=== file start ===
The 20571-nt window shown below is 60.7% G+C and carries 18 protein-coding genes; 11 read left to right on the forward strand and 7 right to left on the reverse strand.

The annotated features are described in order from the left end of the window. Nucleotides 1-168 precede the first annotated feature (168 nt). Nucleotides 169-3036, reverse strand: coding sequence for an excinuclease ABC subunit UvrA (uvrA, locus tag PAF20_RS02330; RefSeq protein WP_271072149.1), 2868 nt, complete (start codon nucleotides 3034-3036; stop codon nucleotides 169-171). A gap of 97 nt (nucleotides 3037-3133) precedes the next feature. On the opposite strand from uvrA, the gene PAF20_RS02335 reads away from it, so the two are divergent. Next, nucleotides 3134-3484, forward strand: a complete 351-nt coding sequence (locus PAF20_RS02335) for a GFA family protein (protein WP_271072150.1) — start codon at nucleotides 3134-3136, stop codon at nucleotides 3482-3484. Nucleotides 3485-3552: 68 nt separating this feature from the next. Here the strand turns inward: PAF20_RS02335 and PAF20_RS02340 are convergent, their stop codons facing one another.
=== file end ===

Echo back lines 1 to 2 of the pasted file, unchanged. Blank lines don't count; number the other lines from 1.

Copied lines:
The 20571-nt window shown below is 60.7% G+C and carries 18 protein-coding genes; 11 read left to right on the forward strand and 7 right to left on the reverse strand.

The annotated features are described in order from the left end of the window. Nucleotides 1-168 precede the first annotated feature (168 nt). Nucleotides 169-3036, reverse strand: coding sequence for an excinuclease ABC subunit UvrA (uvrA, locus tag PAF20_RS02330; RefSeq protein WP_271072149.1), 2868 nt, complete (start codon nucleotides 3034-3036; stop codon nucleotides 169-171). A gap of 97 nt (nucleotides 3037-3133) precedes the next feature. On the opposite strand from uvrA, the gene PAF20_RS02335 reads away from it, so the two are divergent. Next, nucleotides 3134-3484, forward strand: a complete 351-nt coding sequence (locus PAF20_RS02335) for a GFA family protein (protein WP_271072150.1) — start codon at nucleotides 3134-3136, stop codon at nucleotides 3482-3484. Nucleotides 3485-3552: 68 nt separating this feature from the next. Here the strand turns inward: PAF20_RS02335 and PAF20_RS02340 are convergent, their stop codons facing one another.